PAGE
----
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Marco Rubio Examines Pitfalls Of Paycheck Protection Program

Marco Rubio smiles at the camera.
Al Drago
/
AP Photo
Committee Chairman Sen. Marco Rubio, R-Fla., speaks during a Senate Small Business and Entrepreneurship hearing to examine implementation of Title I of the CARES Act, Wednesday, June 10, 2020 on Capitol Hill in Washington.

Florida U.S. Senator Marco Rubio is pushing for Congress to approve a second round of Paycheck Protection Program money. It's a loan meant to help small businesses impacted by COVID-19 pay their employees.

The Paycheck Protection Program (PPP) was plagued with problems. Rubio says that larger loans were approved for big businesses in its first round, leaving little money left over for small ones. Rubio is looking into these pitfalls so that if a second round of the money is passed, the program will be improved.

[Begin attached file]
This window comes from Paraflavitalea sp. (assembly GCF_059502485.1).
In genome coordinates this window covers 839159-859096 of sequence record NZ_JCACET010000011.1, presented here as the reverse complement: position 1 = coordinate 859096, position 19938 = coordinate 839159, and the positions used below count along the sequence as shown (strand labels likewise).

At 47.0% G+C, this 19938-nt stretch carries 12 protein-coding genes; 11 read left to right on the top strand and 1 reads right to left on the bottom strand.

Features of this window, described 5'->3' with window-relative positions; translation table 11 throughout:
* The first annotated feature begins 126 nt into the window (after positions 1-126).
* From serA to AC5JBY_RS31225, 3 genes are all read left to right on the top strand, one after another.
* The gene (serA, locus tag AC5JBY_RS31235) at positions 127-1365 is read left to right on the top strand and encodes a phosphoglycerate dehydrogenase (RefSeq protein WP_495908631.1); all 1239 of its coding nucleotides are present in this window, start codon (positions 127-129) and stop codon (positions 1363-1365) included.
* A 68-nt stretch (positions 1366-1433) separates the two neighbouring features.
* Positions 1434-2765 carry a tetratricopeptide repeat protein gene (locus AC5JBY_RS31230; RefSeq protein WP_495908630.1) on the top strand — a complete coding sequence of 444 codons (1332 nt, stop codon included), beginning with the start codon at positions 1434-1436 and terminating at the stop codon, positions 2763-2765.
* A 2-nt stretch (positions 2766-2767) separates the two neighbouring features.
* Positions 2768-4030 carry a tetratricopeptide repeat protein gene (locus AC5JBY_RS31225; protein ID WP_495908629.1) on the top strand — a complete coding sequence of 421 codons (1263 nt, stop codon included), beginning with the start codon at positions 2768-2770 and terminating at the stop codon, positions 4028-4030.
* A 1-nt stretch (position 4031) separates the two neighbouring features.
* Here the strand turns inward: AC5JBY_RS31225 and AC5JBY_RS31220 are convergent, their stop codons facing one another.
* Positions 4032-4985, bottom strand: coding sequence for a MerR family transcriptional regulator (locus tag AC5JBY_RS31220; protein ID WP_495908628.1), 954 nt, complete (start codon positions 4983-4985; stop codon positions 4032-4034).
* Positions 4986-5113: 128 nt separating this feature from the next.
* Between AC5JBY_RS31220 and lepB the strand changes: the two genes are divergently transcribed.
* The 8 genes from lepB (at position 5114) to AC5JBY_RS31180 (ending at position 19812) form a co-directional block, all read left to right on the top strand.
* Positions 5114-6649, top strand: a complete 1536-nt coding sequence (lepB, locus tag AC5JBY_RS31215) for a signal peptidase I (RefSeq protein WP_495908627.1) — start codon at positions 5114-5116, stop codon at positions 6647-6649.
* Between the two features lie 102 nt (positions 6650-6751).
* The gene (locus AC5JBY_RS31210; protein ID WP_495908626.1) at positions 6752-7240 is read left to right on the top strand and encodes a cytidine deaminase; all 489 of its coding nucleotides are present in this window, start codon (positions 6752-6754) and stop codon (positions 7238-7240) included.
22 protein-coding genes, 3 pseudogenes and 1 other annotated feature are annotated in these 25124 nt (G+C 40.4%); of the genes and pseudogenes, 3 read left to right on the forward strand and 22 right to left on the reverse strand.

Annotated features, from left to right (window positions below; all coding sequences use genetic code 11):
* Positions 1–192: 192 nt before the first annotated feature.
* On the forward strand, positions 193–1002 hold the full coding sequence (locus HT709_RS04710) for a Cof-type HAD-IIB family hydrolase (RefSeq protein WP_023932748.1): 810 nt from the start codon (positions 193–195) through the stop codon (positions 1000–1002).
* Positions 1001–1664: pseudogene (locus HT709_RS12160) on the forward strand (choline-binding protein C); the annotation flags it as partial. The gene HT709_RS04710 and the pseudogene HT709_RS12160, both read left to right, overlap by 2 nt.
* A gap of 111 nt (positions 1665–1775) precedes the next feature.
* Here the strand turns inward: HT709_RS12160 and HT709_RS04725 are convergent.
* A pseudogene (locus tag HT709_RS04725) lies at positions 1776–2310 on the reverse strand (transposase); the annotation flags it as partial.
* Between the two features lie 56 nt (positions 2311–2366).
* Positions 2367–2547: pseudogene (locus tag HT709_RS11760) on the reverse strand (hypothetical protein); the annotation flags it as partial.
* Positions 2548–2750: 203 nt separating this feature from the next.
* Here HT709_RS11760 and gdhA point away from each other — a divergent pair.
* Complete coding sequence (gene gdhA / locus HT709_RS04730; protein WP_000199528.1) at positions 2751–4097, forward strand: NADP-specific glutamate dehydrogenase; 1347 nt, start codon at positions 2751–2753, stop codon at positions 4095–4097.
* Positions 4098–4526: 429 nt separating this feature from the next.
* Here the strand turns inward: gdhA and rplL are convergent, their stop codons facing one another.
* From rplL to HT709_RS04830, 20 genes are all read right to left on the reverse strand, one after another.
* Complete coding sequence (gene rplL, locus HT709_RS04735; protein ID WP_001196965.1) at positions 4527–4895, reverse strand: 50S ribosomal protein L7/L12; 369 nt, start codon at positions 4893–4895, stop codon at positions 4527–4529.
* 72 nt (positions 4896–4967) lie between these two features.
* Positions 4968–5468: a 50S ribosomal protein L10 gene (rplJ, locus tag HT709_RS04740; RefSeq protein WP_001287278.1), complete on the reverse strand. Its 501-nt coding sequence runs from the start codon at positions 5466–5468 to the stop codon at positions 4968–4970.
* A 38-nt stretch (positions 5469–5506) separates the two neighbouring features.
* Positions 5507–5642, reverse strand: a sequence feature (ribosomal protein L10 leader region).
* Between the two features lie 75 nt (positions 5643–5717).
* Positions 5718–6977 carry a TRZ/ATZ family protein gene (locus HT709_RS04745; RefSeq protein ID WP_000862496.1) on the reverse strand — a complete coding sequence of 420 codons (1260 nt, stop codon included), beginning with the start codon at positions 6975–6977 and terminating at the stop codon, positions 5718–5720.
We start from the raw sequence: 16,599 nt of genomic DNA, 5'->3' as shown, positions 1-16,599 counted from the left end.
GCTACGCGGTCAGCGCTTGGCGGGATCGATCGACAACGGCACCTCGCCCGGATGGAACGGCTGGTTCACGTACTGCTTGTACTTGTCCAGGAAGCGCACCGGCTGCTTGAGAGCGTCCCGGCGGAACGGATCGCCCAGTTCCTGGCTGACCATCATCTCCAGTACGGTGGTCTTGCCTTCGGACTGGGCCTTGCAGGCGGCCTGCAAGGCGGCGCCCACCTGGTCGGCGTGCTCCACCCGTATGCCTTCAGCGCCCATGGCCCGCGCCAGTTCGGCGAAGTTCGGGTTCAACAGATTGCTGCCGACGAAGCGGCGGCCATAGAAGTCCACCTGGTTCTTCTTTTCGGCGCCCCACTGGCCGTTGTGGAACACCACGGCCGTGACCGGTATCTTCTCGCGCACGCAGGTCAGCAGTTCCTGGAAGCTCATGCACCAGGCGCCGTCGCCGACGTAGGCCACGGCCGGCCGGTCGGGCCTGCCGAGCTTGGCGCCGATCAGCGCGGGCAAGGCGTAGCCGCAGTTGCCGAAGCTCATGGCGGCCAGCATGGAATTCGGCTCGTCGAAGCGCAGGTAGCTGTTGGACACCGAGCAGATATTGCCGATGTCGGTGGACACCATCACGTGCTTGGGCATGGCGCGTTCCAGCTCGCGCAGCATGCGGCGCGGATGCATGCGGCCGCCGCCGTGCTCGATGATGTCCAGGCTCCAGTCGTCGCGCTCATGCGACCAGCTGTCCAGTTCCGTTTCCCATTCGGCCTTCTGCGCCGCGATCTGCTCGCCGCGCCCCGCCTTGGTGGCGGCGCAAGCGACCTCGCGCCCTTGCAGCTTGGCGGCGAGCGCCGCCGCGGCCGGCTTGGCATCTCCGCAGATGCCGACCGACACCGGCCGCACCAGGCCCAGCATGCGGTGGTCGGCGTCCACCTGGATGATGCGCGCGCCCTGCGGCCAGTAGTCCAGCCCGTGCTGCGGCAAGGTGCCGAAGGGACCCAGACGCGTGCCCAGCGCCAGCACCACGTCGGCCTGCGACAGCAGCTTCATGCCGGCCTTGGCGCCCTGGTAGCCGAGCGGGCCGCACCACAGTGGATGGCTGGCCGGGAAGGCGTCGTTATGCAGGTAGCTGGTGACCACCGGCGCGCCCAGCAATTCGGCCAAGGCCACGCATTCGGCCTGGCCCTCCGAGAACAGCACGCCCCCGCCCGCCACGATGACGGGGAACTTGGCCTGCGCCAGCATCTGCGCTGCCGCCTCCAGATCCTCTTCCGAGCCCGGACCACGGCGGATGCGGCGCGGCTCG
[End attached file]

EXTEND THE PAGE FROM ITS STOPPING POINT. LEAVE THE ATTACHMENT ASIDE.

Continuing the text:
"And so, by enacting a second round of tailored PPP assistance, we can help build upon the success of the first round, fix some of the problems that were identified through that first round and protect small businesses through the winter as we walk that bridge towards what we hope will be a widely distributed vaccine that gets us to a point where we're no longer dealing with many of these restrictions," Rubio says.

According to the U.S. Census Bureau, 70% of Florida businesses received PPP loans. The program covered eight weeks of employee payroll while lockdowns were in place. After the program was launched, it ran out of money in two weeks. It was later replenished in late April, and more businesses were able to opt-in. Rubio says this expansion allowed businesses of all sizes to get aid.

Updated: December 11, 2020 at 1:46 PM EST
According to the U.S. Census Bureau, 70% of Florida businesses received PPP loans. The program covered eight weeks of employee payroll while lockdowns were in place. After the program was launched, it ran out of money in two weeks. It was later replenished in late April, and more businesses were able to opt-in. Rubio says this expansion allowed businesses of all sizes to get aid.